In a Project Syndicate commentary, Rogoff recently wrote about economic growth and the likelihood of inflation:
“With an incoming Republican administration hell-bent on reflating an economy already near full employment, and with promised trade restrictions driving up the price of import-competing goods, and with central-bank independence likely to come under attack, higher inflation – likely exceeding 3 percent at times – is a near-certainty. And output growth could surprise as well, possibly reaching 4 percent, at least temporarily.”
Rapid inflation can be bad for the unprepared, says Scott Anderson, chief economist and executive vice president at Bank of the West, writing in Forbes. “It eats away at real earnings as prices can jump ahead of pay raises. People on fixed pensions see their real spending power sapped, as costs for medical care and housing go up with all the other prices in the economy.”
6. Rebalance your portfolio
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The end of the year is a good time anyway to reflect on how well your investments are working for you, but with an incoming administration bent on shaking up the economy, the urgency of reviewing your portfolio’s performance grows. You shouldn’t try to time the market, but some experts are forecasting potential winning and losing sectors under Trump’s economic policies.
Bond funds may feel safe, but they come with risks, as Money Talks News financial expert Stacy Johnson explains here.
You can buy Treasury Inflation-Protected Securities (TIPS) directly from the government.
The principal of a TIPS increases with inflation and decreases with deflation, as measured by the Consumer Price Index, according to TreasuryDirect.com, a government website. When a TIPS matures, you are paid the adjusted principal or original principal, whichever is greater. TIPS pay interest twice a year, at a fixed rate, based on the adjusted principal.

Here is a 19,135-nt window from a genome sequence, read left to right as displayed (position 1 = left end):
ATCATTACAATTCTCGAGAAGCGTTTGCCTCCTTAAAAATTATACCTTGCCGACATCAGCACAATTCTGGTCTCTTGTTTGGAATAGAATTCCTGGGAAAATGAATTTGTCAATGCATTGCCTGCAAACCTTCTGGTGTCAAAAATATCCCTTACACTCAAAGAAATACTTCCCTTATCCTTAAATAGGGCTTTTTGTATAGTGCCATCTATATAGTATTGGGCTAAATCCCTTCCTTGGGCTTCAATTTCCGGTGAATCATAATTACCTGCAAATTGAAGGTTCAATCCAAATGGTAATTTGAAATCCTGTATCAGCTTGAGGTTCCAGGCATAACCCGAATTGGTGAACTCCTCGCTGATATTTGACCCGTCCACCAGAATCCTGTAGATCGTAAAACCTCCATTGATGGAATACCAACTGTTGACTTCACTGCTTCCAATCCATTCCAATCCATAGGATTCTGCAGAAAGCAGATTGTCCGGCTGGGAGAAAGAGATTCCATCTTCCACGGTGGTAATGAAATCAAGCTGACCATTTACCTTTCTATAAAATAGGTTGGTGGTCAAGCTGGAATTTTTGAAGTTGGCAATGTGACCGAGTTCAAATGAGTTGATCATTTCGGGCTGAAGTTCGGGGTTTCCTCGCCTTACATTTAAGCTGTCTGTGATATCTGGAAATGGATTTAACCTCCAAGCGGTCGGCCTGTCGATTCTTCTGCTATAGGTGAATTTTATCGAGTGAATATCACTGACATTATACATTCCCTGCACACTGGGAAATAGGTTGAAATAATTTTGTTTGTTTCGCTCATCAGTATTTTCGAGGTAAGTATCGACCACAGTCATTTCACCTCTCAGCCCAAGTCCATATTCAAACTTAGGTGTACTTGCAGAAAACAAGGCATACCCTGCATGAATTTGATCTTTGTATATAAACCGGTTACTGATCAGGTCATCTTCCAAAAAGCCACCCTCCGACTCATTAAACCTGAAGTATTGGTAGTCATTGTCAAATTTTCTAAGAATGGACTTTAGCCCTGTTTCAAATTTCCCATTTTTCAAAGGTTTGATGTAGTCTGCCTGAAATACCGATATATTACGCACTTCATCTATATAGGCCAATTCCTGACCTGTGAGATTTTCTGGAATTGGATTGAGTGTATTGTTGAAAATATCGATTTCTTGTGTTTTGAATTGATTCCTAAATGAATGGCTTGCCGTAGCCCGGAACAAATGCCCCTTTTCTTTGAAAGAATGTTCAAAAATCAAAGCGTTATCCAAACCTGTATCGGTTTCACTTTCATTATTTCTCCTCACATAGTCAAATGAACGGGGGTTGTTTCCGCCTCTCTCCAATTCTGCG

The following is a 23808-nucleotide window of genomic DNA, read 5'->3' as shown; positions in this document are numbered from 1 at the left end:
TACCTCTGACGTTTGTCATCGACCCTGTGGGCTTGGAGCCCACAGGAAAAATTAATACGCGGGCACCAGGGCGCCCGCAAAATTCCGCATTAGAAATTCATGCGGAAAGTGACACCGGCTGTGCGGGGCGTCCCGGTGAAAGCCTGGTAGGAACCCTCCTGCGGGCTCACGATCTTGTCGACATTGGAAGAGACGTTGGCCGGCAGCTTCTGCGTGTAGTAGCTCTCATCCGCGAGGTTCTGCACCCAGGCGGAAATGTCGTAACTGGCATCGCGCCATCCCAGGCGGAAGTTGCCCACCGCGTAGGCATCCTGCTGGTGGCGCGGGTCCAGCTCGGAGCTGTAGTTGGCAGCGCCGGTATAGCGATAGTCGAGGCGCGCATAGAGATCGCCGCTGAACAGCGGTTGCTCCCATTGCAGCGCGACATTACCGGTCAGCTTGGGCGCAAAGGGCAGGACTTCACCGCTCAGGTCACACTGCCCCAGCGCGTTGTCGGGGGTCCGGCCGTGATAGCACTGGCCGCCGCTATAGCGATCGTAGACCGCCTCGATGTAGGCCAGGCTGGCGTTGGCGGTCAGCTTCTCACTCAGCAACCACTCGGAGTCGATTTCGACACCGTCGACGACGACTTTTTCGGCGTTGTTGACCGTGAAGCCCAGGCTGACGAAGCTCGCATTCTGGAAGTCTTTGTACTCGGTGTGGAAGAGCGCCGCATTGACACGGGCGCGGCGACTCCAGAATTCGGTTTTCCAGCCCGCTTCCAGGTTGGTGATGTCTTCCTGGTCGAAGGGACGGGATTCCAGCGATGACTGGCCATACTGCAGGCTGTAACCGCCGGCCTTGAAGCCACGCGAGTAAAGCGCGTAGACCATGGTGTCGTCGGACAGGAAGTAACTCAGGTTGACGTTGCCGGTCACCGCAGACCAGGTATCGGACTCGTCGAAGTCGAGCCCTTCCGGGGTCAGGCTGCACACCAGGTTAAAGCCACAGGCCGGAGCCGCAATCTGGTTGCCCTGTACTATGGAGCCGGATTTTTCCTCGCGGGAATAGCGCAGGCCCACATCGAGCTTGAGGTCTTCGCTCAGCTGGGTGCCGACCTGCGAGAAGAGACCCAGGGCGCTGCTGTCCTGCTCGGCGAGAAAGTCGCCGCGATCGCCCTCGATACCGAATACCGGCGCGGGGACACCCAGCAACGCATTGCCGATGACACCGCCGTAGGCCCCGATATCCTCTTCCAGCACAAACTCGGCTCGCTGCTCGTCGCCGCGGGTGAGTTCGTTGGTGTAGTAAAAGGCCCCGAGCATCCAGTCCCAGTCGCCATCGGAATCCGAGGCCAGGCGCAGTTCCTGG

Portfolio managers are adjusting stock holdings as they plan for inflation.
“Inflation was already on the rise,” says Marcus Brookes, London-based head of the multi-manager team at the Schroders asset management company. “Now I expect the policies likely to follow in Donald Trump’s presidency will pile on further price pressure.”
Brookes says he has invested in areas that typically benefit from a general price rise, such as commodities, financials and cyclical companies, and moved away from low-inflation beneficiaries such as bonds, property and “non-cyclicals,” companies that deliver low but consistent growth irrespective of the economy.
Robert Stolar, a Morgan Stanley adviser who spoke to Barron’s, and others say Trump’s infrastructure spending plans would help seed the economy, putting more money in people’s pockets. Easing of government regulations, they say, would also give businesses a boost. So he’s bullish on consumer staples, financials and health care.